2012 Activities: The research team developed and published a manuscript in September in the Journal of the American Medical Directors Association, titled “Path tortuosity in everyday ambulation of elderly persons’ increases predictability of fall risk beyond that provided by fall history, medication use, and standardized gait and balance assessments.” This paper represents the first in a series of monographs being prepared by the team comparing Fractal D with known predictors of falling in older persons, such as having had a fall in the previous year, presence of psychoactive medications, and SGB assessments.
The first-phase medication analysis to evaluate the impact of psychoactive medications on fall risk in the subjects was completed. A manuscript describing the results of this analysis, in combination with the SGB analysis and the Fractal D tracking data, was developed and submitted to a peer-reviewed journal. Work proceeded on secondary analyses of this data. A 1-year no-cost extension was used to collect and analyze additional data. As last reported in the AHRQ Research Reporting System, project progress was on track and budget spending was on target. The project ended in September 2012.
A patent that resulted from the work was awarded and the technology has been licensed to a company. The team will market the product pending release of the research papers. Dr. Kearns was appointed to the implementation team for the Veterans Affairs (VA) Department Real-Time Location System Project, the intent of which is to place tracking technology in more than 150 VA-operated hospitals. He will also provide consultation concerning the development of a data repository that will be established to make these data available to researchers nationwide. Finally, the research team continues its work with the VA Smart Home Project to reduce the risk of falls among veterans receiving inpatient treatment for traumatic brain injury.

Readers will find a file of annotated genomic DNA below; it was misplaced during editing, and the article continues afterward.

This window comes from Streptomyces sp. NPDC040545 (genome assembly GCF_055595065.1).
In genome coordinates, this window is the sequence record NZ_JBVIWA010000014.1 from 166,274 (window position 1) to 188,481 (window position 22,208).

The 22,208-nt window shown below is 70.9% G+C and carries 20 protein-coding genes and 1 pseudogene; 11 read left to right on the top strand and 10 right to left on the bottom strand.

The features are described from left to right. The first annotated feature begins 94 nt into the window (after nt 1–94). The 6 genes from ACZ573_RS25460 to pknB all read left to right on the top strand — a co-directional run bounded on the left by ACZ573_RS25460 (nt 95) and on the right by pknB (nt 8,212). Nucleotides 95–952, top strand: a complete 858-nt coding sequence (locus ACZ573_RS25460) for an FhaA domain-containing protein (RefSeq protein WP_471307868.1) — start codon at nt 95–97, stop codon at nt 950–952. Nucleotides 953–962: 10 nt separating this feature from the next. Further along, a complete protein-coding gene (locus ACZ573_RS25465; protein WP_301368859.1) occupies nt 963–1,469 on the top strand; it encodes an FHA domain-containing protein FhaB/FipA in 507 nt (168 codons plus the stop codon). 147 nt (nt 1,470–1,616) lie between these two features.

Impact and Findings: The major finding was that Fractal D is an independent predictor of future falls. Fractal D in combination with a history of one or more falls in the prior year is a strong fall predictor. The addition of a continuous dynamic assessment of changes in everyday movement patterns obtained automatically and unobtrusively up to the time of a fall significantly improves fall-risk estimation accuracy beyond that provided by other known predictors. In congregate living settings such as nursing homes and ALFs, the costs of the location-aware technology are kept relatively low by economies of scale since the infrastructure need not be pervasive, individual tag costs are low, and more than 100 residents can be monitored and assessed simultaneously.
While there was a significant difference in Fractal D for those who fell versus those who did not, the results did not indicate when group differences emerged. Auxiliary analyses indicated that those who fell did not differ significantly from those who did not at the time of the first week of the study, but were significantly different at the time of the fall. This change was not readily predictable from trends in the data nor was it linked to the duration until the fall. For those who fell, the correlation between Fractal D in the 7 days immediately preceding the index event with Fractal D in the week prior was 0.97, but was only 0.67 with participants’ measures during the first week of the study. The results are consistent with the hypothesis that Fractal D delivered by the online monitoring system is more predictive of falls in the near future than in the more distant past.
Target Population: Elderly*
Strategic Goal: Develop and disseminate health IT evidence and evidence-based tools to improve health care decisionmaking through the use of integrated data and knowledge management.
Business Goal: Knowledge Creation
* This target population is one of AHRQ’s priority populations.